New York City is four miles away from us in New Jersey but we have yet to cross the bridge. This is because we are staying with my Dad, who is a few years short of a century. And we don't want him (or us) exposed to Mr. Covid, so we have been avoiding the city like, well, "the plague." We arrived on the crest of the Omicron wave in December, so no crowded subways for us, no Christmas shopping crowds, no packed Chinese food courts on this trip. I don't, however, feel like we are missing very much. Manhattan has changed over the years into a playground for the very rich and very infected, and apart from a few neighborhoods like Chinatown and Washington Heights, there is little on the island to attract me beyond its museums. Gone are the bookstores, CD shops, weird musical instrument stores, replaced by Starbucks and office space and hot yoga studios. If you are looking for New York ethnic neighborhoods where you can find a decent meal for ten bucks, you have to head out to the boroughs or the suburbs.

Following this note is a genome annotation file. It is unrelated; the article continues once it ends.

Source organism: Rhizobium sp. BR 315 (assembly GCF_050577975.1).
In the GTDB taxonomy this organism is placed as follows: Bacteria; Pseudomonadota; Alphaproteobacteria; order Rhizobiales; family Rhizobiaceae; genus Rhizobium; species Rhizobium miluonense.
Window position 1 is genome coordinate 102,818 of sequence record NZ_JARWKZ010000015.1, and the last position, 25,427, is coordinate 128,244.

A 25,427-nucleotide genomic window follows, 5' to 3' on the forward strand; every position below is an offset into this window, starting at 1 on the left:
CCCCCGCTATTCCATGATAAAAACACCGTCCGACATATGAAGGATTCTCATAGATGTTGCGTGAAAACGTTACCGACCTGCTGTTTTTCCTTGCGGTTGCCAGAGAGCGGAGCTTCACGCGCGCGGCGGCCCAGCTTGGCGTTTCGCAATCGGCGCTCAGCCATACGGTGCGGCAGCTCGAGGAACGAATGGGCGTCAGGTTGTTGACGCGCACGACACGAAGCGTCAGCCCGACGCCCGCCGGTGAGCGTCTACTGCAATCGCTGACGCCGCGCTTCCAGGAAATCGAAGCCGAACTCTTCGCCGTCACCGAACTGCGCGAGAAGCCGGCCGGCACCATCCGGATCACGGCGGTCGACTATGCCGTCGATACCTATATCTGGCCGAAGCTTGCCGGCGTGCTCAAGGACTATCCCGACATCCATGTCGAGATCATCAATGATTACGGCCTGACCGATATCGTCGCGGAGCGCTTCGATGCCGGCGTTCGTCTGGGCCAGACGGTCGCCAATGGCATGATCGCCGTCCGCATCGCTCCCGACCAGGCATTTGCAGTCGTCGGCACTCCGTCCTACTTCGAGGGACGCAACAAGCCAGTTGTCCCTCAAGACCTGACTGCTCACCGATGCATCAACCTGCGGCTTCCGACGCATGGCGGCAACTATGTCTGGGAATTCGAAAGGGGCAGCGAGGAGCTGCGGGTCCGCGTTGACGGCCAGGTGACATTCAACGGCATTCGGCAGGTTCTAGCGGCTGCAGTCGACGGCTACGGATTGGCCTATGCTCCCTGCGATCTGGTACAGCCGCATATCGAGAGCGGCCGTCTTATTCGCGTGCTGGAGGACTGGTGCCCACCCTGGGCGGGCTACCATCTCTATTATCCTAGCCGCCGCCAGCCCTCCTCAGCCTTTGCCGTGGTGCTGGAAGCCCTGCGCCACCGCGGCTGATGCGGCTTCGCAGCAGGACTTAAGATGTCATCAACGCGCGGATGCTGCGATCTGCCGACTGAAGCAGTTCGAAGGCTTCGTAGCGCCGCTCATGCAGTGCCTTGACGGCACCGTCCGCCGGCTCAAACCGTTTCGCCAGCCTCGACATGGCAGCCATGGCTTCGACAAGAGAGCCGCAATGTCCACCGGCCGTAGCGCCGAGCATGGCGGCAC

Pete and a lomo saltado the size of a Chevy station wagon. He finished it. 
So we did. We went to Paterson, New Jersey, with folklorist and klezmer cimbalom player Pete Rushevsky, who had never been to the fabled Silk city. Paterson is roughly fifteen minutes drive from my folk's home, and yet nobody I grew up with ever visited the place, and it maintains an air of mystery and menace among New Jerseyites roughly equivalent to the way Italians view northern Albania. 

Albania or the Passaic River? 
Paterson is the uncut urban gem of the New York area. It is one of my favorite places, also: Nobody visits there. It boasts the America's first industrialized city, complete with a waterfall in the middle of downtown, the second biggest east of the Mississippi behind Niagara Falls. The Falls impressed Alexander Hamilton so much he encouraged the growth of heavy Industry, eventually making Paterson the "Silk City" a center of the silk and textile trade which attracted the first Turkish and Syrian merchants to settle in the USA, and now South Paterson has the largest Turkish and Arab community in the New York area, and America's second largest Muslim community percentagewise. We visited the amazing Fatal Bakery - now a mega supermarket of Middle Eastern foods, and had some killer kunefe at a bakery on the corner of Crook's ave.

Kunefe: if baklava and cheesecake had a baby.